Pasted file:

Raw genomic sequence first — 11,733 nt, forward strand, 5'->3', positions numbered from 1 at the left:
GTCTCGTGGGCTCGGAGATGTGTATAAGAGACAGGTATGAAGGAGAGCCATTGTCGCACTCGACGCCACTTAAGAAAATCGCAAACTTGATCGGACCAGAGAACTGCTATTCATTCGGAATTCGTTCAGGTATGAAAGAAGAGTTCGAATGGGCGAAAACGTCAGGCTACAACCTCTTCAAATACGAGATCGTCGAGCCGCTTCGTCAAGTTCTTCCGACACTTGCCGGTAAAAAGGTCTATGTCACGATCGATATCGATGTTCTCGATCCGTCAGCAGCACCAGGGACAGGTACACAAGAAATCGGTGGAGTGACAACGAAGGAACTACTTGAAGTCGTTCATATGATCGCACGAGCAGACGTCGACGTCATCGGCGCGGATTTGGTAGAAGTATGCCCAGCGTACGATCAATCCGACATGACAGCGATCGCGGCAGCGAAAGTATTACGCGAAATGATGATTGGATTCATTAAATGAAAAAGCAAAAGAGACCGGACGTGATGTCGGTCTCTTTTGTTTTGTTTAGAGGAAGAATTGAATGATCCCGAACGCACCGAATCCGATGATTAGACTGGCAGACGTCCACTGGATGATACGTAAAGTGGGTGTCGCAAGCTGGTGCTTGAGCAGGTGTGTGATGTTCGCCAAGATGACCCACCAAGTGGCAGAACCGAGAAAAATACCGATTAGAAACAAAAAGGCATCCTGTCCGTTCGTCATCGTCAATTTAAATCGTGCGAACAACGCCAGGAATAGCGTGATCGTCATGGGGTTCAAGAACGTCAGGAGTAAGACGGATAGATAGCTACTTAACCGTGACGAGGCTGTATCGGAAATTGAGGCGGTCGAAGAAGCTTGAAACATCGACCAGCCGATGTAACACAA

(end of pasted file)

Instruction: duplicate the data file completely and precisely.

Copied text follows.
Raw genomic sequence first — 11,733 nt, forward strand, 5'->3', positions numbered from 1 at the left:
GTCTCGTGGGCTCGGAGATGTGTATAAGAGACAGGTATGAAGGAGAGCCATTGTCGCACTCGACGCCACTTAAGAAAATCGCAAACTTGATCGGACCAGAGAACTGCTATTCATTCGGAATTCGTTCAGGTATGAAAGAAGAGTTCGAATGGGCGAAAACGTCAGGCTACAACCTCTTCAAATACGAGATCGTCGAGCCGCTTCGTCAAGTTCTTCCGACACTTGCCGGTAAAAAGGTCTATGTCACGATCGATATCGATGTTCTCGATCCGTCAGCAGCACCAGGGACAGGTACACAAGAAATCGGTGGAGTGACAACGAAGGAACTACTTGAAGTCGTTCATATGATCGCACGAGCAGACGTCGACGTCATCGGCGCGGATTTGGTAGAAGTATGCCCAGCGTACGATCAATCCGACATGACAGCGATCGCGGCAGCGAAAGTATTACGCGAAATGATGATTGGATTCATTAAATGAAAAAGCAAAAGAGACCGGACGTGATGTCGGTCTCTTTTGTTTTGTTTAGAGGAAGAATTGAATGATCCCGAACGCACCGAATCCGATGATTAGACTGGCAGACGTCCACTGGATGATACGTAAAGTGGGTGTCGCAAGCTGGTGCTTGAGCAGGTGTGTGATGTTCGCCAAGATGACCCACCAAGTGGCAGAACCGAGAAAAATACCGATTAGAAACAAAAAGGCATCCTGTCCGTTCGTCATCGTCAATTTAAATCGTGCGAACAACGCCAGGAATAGCGTGATCGTCATGGGGTTCAAGAACGTCAGGAGTAAGACGGATAGATAGCTACTTAACCGTGACGAGGCTGTATCGGAAATTGAGGCGGTCGAAGAAGCTTGAAACATCGACCAGCCGATGTAACACAA